5/2/2019 | 1 MINUTE READ

Saving the Manual (Sort Of)

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Aston Martin has announced that the Vantage AMR, which is powered by a 503-hp, 4.0-liter twin-turbo V8, is being equipped with a Graziano seven-speed manual transmission.

 

 

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Back in 2010, then-editor of Car and Driver Eddie Alterman started a crusade named “Save the Manuals!,” a seemingly quixotic effort to maintain the existence of manual transmissions in an age where the third pedal was being eliminated from cars of all types. As Alterman wrote, “Even sports-car stalwart Ferrari, of gated shifter fame, isn’t providing a three-pedal option on the new 458 Italia.”

Since 2010, things haven’t gotten much better for the partisans of the clutch.

But there is a bit of brightness. At least for those who are interested in getting a high-performance vehicle that has a starting MSRP of $179,995.

VantageAMR

(Image: Aston Martin)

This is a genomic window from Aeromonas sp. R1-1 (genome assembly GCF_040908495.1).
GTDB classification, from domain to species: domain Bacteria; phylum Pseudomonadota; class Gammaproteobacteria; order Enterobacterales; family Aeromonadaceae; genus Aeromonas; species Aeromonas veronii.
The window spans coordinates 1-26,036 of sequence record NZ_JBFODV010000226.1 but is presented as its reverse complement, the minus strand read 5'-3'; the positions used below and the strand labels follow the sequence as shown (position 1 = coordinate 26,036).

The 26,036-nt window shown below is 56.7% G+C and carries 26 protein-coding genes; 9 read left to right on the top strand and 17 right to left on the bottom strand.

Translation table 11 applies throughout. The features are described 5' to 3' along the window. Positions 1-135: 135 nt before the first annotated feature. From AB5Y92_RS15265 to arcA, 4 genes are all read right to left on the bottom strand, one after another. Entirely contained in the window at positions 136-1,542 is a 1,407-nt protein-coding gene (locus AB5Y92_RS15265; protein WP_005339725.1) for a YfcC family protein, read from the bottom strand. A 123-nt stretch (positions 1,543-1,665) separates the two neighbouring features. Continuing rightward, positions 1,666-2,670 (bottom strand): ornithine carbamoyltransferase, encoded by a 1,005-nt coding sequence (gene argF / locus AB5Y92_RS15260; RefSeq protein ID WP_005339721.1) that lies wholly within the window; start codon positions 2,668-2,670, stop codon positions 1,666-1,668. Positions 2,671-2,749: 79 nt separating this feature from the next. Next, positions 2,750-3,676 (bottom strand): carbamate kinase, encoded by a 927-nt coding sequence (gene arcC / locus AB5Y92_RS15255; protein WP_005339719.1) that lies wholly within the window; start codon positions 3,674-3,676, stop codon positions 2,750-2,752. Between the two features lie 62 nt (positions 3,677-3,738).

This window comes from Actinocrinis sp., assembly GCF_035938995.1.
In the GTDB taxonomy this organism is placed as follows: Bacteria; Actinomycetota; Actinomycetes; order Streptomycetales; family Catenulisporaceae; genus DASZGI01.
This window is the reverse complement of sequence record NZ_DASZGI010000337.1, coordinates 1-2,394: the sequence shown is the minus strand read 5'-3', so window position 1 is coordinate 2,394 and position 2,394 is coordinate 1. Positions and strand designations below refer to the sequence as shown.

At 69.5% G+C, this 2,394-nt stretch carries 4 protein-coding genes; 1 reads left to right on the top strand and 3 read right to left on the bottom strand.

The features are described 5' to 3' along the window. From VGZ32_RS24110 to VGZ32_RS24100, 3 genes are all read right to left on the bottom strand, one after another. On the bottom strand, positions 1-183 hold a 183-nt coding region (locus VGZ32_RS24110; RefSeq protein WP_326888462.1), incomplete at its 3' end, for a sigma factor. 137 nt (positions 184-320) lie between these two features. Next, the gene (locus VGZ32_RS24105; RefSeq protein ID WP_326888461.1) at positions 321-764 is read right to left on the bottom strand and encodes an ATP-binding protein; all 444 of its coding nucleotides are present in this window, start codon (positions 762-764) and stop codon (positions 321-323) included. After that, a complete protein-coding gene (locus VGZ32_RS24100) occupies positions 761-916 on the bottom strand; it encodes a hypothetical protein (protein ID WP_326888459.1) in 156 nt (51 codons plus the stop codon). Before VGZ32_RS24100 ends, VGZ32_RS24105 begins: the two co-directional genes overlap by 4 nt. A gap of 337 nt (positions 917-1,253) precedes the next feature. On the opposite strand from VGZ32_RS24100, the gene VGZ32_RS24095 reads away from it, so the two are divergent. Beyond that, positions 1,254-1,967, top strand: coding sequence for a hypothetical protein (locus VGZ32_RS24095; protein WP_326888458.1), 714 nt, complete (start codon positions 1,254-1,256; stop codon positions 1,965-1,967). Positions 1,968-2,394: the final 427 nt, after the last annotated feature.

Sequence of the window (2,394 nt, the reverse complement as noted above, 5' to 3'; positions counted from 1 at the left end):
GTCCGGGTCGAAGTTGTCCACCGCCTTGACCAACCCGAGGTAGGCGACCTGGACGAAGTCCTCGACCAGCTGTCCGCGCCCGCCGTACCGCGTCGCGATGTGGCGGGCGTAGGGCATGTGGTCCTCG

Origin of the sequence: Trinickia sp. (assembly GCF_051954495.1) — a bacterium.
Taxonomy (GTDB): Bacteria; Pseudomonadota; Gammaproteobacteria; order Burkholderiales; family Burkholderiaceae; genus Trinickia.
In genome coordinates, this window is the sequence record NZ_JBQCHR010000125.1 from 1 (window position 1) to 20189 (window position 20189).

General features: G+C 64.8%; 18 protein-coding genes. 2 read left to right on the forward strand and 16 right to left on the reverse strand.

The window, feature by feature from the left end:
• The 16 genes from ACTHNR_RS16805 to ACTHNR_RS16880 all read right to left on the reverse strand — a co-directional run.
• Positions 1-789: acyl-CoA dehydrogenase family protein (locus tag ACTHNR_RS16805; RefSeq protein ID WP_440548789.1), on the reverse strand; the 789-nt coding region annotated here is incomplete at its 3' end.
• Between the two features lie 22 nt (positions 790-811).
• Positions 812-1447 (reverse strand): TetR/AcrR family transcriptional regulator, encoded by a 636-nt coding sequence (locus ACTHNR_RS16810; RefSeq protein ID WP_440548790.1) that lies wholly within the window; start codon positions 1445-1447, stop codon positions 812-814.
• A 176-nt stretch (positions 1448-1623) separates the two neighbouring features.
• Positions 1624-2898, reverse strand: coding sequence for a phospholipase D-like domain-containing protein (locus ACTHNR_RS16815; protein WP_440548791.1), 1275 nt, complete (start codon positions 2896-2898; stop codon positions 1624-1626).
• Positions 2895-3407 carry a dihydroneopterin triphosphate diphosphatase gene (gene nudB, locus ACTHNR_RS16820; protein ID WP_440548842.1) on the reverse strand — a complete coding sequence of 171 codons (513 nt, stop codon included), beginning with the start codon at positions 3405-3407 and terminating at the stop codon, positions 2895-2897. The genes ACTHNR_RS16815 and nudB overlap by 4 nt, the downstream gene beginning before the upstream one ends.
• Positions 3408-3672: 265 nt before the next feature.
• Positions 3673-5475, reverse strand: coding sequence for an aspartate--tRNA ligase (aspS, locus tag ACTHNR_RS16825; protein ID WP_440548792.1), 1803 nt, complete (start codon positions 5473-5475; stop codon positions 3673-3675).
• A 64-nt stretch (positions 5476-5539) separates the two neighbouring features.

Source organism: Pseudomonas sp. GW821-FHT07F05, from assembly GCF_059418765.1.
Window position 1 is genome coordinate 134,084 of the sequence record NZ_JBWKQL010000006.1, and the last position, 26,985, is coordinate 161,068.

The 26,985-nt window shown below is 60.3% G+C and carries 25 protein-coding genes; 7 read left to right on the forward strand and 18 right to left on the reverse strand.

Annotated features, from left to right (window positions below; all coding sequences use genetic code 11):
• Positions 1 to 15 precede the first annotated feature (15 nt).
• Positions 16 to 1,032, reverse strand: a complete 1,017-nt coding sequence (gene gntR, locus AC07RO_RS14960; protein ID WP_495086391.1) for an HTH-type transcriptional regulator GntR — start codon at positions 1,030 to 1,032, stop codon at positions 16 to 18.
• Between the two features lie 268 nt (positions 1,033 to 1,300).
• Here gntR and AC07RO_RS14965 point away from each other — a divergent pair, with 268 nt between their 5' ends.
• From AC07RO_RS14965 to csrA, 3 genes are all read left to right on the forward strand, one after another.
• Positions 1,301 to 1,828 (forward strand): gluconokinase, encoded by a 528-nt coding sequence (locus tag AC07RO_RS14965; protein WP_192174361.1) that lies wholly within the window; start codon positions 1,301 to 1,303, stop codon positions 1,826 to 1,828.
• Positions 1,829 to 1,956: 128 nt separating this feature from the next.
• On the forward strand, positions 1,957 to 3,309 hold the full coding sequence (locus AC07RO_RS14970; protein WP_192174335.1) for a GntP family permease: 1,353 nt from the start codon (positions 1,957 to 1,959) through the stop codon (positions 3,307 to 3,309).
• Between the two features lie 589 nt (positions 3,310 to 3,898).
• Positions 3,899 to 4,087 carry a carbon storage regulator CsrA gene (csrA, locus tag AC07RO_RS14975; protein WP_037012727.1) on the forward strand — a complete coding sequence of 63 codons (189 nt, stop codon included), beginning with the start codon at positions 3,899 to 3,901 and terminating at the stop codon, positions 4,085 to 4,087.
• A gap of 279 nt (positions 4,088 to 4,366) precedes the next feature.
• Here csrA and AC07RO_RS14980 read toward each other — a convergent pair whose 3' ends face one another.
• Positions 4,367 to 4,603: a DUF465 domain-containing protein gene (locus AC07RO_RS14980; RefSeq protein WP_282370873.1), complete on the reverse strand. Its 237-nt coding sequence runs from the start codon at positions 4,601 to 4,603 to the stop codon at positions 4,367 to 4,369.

Aston Martin has announced that the Vantage AMR, which is powered by a 503-hp, 4.0-liter twin-turbo V8, is being equipped with a Graziano seven-speed manual transmission.

Andy Palmer, who is president and group CEO of Aston Martin Lagonda, made his beliefs about manuals rather forcefully: “When I joined this company [in 2014], customers asked and, as a gearbox engineer and racer, I promised that we would always offer a manual transmission in our line-up. The Vantage AMR not only honours that commitment but sets us apart from our competitors in continuing to offer a three-pedal option. In a world of autonomous robo-taxis, Aston Martin will continue to advance the art and science of performance driving. With the Vantage AMR, we have created a thoroughly modern sports car that rewards effort and focus from the driver; the antidote to driving a computer game.”

Damn.

One interesting fact about the Vantage AMR is that by replacing an automatic transmission with the seven-speed and making carbon ceramic brakes standard, the mass of the car is reduced by 209 pounds. (Total dry weight: 3298 pounds.)

While there is a manual, it isn’t exactly total redemption for the type of transmission: there are just 200 of the cars to be made.

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